There’s been some interesting reporting on Russia’s annual ‘Kavkaz’ war games and their connection with the situation in Iran. Unlike previous years, the exercises – scheduled for the autumn – are explicitly designed with events ‘in the Persian Gulf’ (i.e. Iran) in mind. Specifically, they revolve around the scenario that a US-Israeli attack on Iran creates ‘spillover’, that old buzzword of the armchair general, in the Caucasus.
Significantly, this year’s exercises will probably not be confined to Russian soil: they will include components in the Georgia’s breakaway, Russian-backed territories of Abkhazia and South Ossetia, and maybe in Armenia too.
At Eurasianet, Joshua Kucera’s article picks up an interesting point. The exercises involve a pipeline battalion, tasked with delivering fuel supplies through temporary pipelines to Russian forces. This seems to be specifically linked with attempts to provide logistical support to Russian forces in Gyumri in Armenia; the base is currently cut off from Russian soil by the cold war between Russia and Georgia and by the Turkish-Azerbaijani blockades against Armenia.
The implication seems to be that in the event of a war in Iran the land route between Iran and Armenia would close, making it even more difficult for Russia to resupply forces at Gyumri and necessitating drastic measures. Would this mean a forcible move across Georgia? The participation of Abkhaz and South Ossetian forces would seem to suggest that the focus is on Tbilisi as much as Tehran, a fact which Josh notes the Georgian government is also making.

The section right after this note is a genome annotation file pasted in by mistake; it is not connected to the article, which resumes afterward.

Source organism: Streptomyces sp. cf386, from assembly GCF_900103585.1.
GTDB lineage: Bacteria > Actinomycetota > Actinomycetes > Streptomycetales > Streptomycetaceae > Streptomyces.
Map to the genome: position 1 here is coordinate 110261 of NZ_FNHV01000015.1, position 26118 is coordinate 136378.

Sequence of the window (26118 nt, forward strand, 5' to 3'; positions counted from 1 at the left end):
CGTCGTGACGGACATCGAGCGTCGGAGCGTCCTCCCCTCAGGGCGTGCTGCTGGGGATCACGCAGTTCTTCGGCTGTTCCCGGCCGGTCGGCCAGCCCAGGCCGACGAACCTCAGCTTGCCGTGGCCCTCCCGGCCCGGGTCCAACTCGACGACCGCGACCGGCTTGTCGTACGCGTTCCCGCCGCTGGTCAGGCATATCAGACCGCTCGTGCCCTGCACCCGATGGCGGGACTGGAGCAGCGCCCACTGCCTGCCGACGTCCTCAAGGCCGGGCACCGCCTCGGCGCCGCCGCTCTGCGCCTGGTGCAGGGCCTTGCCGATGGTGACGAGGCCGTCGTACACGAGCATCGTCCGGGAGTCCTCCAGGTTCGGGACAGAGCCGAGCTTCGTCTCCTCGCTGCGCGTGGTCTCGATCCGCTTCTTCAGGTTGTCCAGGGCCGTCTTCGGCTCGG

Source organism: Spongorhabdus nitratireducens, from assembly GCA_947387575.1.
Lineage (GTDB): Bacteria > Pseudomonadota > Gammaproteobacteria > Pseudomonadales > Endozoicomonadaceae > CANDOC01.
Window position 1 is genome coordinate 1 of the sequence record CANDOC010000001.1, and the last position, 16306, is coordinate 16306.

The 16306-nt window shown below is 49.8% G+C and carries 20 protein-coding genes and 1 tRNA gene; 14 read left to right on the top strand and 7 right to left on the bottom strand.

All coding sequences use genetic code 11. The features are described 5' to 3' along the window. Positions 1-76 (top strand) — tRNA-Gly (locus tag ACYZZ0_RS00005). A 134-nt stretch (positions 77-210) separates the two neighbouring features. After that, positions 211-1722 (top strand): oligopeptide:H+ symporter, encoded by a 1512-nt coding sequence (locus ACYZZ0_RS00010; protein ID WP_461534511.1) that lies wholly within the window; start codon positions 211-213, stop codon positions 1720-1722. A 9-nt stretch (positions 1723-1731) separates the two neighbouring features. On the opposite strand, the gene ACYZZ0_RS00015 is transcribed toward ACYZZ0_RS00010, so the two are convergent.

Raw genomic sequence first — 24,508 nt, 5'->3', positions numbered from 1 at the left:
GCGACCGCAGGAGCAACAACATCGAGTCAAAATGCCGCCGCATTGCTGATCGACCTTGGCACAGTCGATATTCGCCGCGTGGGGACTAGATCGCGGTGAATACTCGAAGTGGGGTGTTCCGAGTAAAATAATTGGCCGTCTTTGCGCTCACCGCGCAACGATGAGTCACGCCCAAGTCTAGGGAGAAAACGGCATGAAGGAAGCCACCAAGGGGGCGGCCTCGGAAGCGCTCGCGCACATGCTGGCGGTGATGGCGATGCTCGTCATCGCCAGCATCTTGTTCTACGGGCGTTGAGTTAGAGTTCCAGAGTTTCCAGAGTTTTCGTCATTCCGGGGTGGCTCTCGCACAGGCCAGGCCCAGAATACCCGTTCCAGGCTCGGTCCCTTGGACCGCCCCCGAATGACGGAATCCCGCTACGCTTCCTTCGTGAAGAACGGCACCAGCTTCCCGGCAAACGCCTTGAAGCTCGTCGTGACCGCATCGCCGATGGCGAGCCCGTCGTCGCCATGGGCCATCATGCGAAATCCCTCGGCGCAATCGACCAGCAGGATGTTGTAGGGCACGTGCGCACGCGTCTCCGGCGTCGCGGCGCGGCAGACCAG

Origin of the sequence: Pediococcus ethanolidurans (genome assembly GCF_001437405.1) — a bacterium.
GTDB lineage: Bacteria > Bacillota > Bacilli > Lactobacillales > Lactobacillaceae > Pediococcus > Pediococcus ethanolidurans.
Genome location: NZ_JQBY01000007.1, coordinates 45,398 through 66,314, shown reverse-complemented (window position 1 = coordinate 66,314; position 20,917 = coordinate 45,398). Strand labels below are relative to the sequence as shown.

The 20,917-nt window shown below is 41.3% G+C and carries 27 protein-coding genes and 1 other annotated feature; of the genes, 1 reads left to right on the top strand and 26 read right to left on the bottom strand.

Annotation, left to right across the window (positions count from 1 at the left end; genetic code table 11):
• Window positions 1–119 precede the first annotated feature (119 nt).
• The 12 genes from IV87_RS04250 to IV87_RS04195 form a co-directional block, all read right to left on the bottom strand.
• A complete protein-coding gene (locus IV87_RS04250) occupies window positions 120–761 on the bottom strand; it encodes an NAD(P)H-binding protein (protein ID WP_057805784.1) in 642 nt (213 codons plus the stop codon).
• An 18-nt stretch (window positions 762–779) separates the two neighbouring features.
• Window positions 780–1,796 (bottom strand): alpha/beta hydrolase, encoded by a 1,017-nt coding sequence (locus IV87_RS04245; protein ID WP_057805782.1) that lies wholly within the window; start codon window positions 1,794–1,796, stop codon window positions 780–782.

This seems like a pretty unlikely scenario, but given Russia’s firm interest in avoiding any military action in Iran, it would be in Moscow’s interest to play up the dangers which a war would cause across the whole region.
Thus in Baku, Foreign Minister Sergei Lavrov warned that a war would cause huge flows of refugees into Azerbaijan and onto Russia. There have also been warnings from at least one Russian analyst that a war with Iran could potentially destabilise the situation in Nagorno-Karabakh. But – as with much talk of ‘spillover’ in conflict zones – it’s not clear what the mechanism is; there is no identified process by which Israeli airstrikes would lead to Azerbaijani artillery opening up on Stepanakert. Or indeed that tens of thousands would flee from northwestern Iran into Azerbaijan, let alone Russia.
So this all sounds a bit like disinformation, or even a subtle threat. Bomb Iran, Moscow seems to be saying, and there will be chaos in the Caucasus as far afield as Georgia. An outlandish scenario, maybe - but another major factor for military planners in Washington and Tel Aviv to take into account. The Kavkaz 2012 exercises might therefore not be the testing of Russia’s shield but the rattling of its sabre.